(You can read the whole blog post here.) 


1. Dry fact: Chinglish is a garbled combination of Chinese and English.

2. Bouncing: 

  • As an American who has learned Mandarin since 1989, I struggle with Chinglish
  • What should be called a "Handicapped Restroom" was called "Deformed Man Toilet"!
  • You cannot always directly translate from one language to another. For example, with first German and later Chinese, I learned the simple "Happy Birthday" cannot be directly translated word for word. In the case of Chinese, the word order is completely reversed. 


We will now shift gears and listen to a public speech by Chuck Swindoll. In fact, Swindoll is a Bible teacher, and a lesson like this that teaches Bible content is called a sermon. I realize that among my reading audience, I have people of different religions and no religion. By including a sermon I am not trying to force a religion on anyone.  Still, I find this particular speaker a great communicator, and I think there are several tips we can learn from him.


This message comes in two parts, and it's titled "Making a Lasting Difference." In Part 1, you can listen to the whole message, or start at 3:15. Swindoll opens with "Most people I know do not want to drift along in do not wanat to be swallowed up in anonymity or obscurity.  That is something I love about Swindoll: he is a great wordsmith. Note how he uses three strong nouns ending in -y: mediocrity, anonymity, obscurity. (This is called parallel structure-- see Write Like A Champion p. 161-163 for more about this. It is also called "Rule of Three"--see p. 155-156.)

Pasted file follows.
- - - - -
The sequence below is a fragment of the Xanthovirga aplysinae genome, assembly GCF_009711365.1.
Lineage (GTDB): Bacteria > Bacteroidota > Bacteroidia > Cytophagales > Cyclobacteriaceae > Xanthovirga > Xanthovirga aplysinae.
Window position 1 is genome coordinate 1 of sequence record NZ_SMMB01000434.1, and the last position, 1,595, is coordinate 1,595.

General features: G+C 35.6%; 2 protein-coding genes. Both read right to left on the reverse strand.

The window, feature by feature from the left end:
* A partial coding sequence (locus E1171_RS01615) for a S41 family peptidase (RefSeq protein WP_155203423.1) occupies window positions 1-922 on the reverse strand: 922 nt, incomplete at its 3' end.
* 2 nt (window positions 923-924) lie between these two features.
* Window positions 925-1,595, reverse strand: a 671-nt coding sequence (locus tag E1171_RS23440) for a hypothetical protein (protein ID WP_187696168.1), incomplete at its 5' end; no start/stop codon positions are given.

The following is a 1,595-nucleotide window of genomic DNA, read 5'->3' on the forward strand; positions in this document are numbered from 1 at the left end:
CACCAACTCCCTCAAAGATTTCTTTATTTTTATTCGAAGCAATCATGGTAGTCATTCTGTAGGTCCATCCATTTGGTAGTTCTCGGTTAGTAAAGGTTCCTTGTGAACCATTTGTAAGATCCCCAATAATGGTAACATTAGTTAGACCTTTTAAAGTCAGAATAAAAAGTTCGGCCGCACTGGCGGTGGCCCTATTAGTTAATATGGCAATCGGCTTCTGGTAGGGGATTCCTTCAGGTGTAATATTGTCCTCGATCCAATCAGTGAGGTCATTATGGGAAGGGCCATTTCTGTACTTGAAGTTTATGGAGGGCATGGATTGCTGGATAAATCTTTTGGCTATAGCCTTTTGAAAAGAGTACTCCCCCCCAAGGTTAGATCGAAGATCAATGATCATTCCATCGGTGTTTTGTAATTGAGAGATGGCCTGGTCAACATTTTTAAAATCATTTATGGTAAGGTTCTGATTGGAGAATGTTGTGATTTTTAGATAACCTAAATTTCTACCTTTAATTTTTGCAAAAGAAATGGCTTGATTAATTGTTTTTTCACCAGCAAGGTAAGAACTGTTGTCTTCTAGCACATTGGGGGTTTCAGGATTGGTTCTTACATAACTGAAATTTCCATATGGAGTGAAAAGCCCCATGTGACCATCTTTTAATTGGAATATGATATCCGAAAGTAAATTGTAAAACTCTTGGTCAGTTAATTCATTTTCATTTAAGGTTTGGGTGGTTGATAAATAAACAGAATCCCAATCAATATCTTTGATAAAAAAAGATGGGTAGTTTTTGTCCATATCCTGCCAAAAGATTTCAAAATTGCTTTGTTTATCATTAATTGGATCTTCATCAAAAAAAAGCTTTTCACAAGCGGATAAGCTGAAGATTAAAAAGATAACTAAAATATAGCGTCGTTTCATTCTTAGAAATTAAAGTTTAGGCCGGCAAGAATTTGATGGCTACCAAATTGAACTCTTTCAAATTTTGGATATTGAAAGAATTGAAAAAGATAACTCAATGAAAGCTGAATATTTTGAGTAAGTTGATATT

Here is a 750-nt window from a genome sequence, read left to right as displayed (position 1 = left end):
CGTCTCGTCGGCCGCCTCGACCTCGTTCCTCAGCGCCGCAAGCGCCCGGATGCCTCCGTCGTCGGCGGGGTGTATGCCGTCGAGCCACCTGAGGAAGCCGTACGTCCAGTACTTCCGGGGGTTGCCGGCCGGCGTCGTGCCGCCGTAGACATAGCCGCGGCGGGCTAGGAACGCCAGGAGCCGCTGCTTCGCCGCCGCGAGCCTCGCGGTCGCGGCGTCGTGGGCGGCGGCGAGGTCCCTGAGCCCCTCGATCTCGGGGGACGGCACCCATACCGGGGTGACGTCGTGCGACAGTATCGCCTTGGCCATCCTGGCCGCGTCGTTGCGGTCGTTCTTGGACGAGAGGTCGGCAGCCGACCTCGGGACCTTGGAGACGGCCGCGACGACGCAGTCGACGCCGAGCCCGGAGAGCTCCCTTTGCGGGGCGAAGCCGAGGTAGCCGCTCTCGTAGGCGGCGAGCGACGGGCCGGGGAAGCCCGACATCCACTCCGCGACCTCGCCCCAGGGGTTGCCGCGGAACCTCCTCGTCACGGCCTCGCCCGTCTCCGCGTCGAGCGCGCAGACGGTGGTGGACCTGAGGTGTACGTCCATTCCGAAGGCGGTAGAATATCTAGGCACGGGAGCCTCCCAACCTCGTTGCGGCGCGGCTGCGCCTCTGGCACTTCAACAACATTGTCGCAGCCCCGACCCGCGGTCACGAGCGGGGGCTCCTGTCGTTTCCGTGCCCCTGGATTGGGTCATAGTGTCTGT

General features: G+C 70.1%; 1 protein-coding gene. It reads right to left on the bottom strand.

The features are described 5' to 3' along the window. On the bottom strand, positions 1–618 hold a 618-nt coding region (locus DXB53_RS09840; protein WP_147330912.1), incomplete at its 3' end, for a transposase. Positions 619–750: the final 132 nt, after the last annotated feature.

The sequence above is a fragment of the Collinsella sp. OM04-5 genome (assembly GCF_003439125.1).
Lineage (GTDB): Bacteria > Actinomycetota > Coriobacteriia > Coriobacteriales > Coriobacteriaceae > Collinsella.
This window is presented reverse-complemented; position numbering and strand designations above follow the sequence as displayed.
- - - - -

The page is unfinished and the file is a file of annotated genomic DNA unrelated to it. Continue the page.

Swindoll speaks for about one minute, on how most people want to live meaningful, significant lives and make a difference for others. That is the "dry fact." Then around 4:20, he "bounces" by going back to 1914, and the Polar expedition of Ernest Shackleton.  Then around 6:30 in his message, Swindoll turns to the actual Bible passage he is teaching on: 2 Timothy 3:10-14


Swindoll has yet another helpful device. He introduces Shackelton in Part 1, as part of his introduction. Then he moves on to the "meat" of his message, the Bible scripture 2 Timothy about making a lasting difference. But in Part 2, at 17:08, he returns to Shackelton, this time as part of his conclusion. Swindoll explains how Shackleton's expedition failed to accomplish their its goal to reach the South Pole. However, his legacy for daring and curiosity lives on, inspiring others, as it inspired Sir Edmund Hillary to be the first to climb Mount Everest.